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Seth Rogan and Evan Goldberg’s Raucous ‘Sausage Party’ Hits U.S. Theatres

Conrad Vernon and Greg Tiernan direct the first ever R-rated CG animated film about sausages, buns and their existential quest for life’s greater truths.

Michael Cera, Salma Hayek, Jonah Hill, Nick Kroll, David Krumholtz, Danny McBride, Edward Norton, Seth Rogen, Paul Rudd and Kristen Wiig star in a CG animated film about sausages, buns and a host of other supermarket products on an existential quest to find the greater truths in life. The film was conceived by Rogan and his frequent collaborator Evan Goldberg, who’ve brought us comedy gold like This is the End and Superbad. It’s rated R. James Franco plays a human character named Druggie. Craig Robinson plays a character named Grits. You do the math…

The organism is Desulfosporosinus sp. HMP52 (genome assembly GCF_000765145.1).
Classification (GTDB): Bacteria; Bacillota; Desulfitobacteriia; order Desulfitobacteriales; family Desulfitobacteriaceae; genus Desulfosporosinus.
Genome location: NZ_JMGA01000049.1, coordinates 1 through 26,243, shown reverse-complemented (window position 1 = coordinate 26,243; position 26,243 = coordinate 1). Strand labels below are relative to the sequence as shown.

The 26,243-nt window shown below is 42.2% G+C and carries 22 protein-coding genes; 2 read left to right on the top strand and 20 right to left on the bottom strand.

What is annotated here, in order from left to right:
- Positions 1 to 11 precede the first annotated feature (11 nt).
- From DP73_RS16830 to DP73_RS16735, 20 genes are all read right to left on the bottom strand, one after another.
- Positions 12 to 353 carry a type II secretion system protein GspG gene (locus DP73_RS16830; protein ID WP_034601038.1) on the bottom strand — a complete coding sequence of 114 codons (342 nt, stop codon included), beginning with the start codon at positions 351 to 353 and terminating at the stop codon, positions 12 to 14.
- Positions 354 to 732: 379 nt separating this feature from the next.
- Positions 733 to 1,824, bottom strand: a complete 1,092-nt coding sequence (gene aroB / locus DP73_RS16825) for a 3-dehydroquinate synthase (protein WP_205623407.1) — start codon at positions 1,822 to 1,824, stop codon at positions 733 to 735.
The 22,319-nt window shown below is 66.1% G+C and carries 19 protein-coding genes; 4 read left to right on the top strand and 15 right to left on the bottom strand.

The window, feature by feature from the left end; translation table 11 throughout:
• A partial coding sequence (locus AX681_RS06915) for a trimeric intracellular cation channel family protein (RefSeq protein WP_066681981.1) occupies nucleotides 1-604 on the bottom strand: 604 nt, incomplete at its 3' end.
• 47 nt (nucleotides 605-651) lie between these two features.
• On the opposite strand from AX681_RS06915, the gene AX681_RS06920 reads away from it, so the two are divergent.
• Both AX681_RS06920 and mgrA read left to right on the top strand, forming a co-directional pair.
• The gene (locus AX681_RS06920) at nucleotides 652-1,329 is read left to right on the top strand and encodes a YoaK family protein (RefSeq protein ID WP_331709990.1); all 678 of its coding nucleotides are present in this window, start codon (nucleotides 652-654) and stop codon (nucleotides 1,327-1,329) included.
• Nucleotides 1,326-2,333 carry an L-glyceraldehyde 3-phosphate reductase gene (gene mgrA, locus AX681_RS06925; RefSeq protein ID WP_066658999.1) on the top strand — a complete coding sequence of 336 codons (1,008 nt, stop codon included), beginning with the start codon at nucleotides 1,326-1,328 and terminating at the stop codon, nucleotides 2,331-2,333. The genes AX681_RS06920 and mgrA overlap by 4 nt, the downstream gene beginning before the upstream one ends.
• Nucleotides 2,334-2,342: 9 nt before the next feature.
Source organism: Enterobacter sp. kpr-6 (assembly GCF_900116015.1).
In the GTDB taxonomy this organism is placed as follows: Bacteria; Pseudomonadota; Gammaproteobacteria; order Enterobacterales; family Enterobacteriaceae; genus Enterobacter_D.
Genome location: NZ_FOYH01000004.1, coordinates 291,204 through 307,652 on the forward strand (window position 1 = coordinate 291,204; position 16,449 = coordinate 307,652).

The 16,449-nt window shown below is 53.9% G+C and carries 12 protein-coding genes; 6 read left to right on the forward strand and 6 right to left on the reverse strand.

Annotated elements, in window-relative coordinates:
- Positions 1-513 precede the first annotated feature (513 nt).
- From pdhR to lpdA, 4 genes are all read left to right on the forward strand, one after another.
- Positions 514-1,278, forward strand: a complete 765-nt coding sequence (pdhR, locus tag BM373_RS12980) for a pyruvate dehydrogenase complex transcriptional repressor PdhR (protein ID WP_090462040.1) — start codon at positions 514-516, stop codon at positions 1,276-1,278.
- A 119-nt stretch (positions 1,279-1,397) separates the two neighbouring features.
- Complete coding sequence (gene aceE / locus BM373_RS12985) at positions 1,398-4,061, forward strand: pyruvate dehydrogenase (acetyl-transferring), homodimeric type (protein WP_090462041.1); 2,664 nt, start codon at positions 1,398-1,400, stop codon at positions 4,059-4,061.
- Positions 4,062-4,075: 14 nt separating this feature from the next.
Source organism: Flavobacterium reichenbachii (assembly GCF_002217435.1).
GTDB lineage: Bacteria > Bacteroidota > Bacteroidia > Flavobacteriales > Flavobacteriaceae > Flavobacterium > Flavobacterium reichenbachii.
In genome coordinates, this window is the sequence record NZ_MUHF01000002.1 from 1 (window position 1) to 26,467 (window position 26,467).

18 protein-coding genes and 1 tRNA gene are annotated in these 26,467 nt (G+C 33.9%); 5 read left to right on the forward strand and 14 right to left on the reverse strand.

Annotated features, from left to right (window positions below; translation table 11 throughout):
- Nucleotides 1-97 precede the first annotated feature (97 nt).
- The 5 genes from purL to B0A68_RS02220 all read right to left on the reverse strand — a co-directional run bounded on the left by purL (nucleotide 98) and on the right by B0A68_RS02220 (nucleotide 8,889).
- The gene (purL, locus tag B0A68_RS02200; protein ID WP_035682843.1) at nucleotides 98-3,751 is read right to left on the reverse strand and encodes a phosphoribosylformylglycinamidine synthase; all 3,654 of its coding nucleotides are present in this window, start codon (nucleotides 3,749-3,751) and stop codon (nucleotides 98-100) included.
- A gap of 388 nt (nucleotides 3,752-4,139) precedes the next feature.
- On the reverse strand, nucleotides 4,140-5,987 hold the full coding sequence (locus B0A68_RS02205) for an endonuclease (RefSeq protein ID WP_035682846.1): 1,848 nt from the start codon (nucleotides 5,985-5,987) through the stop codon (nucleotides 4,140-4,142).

U.S. audiences today get their first ‘taste’ of Rogen and Goldberg’s raucous new comedy, Sausage Party, a film that bucks conventional wisdom that animated movies are for kids and their families and shouldn’t include sausage’s looking for buns to screw. Coitus involving pre-packaged goods notwithstanding, the film took seven years to find its way to the screen. Directed by industry veterans Conrad Vernon (director of Monsters vs. Aliens) and Greg Tiernan (director of numerous Thomas and Friends episodes), Sausage Party represents a creative leap forward for the medium, an attempt to find mainstream acceptance where no one working with CG has boldly gone before. Especially with animated charcuterie.

I recently had a chance to speak with the film’s directors, who discussed the movie’s origins, the years it took to find a willing studio partner, and the challenges of putting animated franks and buns yearning to break free of their grocery store chains into U.S. theatres.

Dan Sarto: So how did you two get mixed up in the first R-rated CG animated film? How did first find out about the project and hook up with Seth Rogan and Evan Goldberg?